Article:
(19.) Id.

(20.) SCHREIBER & DAY, supra note 17, at 11.

(21.) KRISTEN LUKER, DUBIOUS CONCEPTIONS 62 (1996) (citing a 1968 Children's Bureau survey).

(22.) Id.

(23.) A caption of a cartoon, published in 1971, depicting commonly accepted reasons for excluding pregnant students from school stated, "If you let them stay in regular school, they might get bumped in the halls, or other students might be unkind to them, or the other girls might realize that babies grow inside people and run out and start them." CHARLES H. HARRISON, SCHOOLGIRL PREGNANCY' OLD PROBLEM; NEW SOLUTIONS 24 (1972) (citing a cartoon published by the Cyesis Programs Consortium). See also HOWARD J. OSOFSKY, THE PREGNANT TEEN-AGER: A MEDICAL, EDUCATIONAL AND SOCIAL ANALYSIS 64-65 (1968).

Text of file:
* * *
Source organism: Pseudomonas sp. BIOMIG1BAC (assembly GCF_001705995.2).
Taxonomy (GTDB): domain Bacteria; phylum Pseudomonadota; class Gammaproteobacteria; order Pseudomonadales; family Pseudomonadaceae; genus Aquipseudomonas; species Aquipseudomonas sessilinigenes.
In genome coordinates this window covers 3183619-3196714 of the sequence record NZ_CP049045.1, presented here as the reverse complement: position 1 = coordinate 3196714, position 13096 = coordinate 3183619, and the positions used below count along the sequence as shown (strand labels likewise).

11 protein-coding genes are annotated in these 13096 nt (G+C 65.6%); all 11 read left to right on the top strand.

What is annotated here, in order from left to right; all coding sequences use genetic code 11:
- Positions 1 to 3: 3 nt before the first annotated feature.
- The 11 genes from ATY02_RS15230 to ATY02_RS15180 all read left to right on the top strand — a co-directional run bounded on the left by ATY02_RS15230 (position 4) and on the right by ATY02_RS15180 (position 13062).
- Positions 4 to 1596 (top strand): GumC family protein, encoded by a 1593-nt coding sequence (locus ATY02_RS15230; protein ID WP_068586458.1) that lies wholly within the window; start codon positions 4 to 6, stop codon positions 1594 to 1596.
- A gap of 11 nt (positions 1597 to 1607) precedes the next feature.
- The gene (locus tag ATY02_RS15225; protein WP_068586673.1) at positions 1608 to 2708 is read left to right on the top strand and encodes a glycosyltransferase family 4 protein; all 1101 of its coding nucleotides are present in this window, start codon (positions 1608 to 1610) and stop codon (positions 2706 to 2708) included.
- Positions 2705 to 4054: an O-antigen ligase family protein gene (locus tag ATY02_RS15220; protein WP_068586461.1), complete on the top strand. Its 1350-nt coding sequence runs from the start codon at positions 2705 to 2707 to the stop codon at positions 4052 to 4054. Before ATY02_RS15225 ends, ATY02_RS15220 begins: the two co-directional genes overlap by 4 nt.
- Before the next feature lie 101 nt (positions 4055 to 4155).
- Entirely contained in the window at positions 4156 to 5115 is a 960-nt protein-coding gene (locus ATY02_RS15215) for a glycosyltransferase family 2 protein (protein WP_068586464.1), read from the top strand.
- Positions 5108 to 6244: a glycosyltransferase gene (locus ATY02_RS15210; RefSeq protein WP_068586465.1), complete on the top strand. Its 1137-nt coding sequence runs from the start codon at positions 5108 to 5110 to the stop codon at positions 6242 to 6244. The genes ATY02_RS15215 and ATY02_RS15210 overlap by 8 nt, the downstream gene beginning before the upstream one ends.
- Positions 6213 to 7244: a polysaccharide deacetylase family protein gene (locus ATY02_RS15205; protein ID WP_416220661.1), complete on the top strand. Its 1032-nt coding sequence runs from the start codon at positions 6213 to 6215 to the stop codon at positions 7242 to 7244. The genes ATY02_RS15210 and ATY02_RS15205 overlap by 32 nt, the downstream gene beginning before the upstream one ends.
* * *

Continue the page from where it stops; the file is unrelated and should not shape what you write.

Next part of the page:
(24.) The advocates for the medical protection rationale did not, however, cite these concerns regarding pregnant students in separate pregnancy schools. HARRISON, supra note 23, at 23 (citing a report by the Atlanta Pregnancy Program about justifications for excluding pregnant students from regular schools).

(25.) "Most physicians allow patients full activity and employment opportunity throughout a pregnancy, unless complications supervene." OSOFSKY, supra note 23, at 64.

(26.) Id.

(27.) SCHREIBER & DAY, supra note 17, at 2.

(28.) OSOFSKY, supra note 23, at 65.

(29.) LUKER, supra note 21, at 96 (quoting The Case of the Pregnant School Girls, READER'S DIG., Sept. 1970); SCHREIBER & DAY, supra note 17, at 2.

(30.) SCHREIBER & DAY, supra note 17, at 2.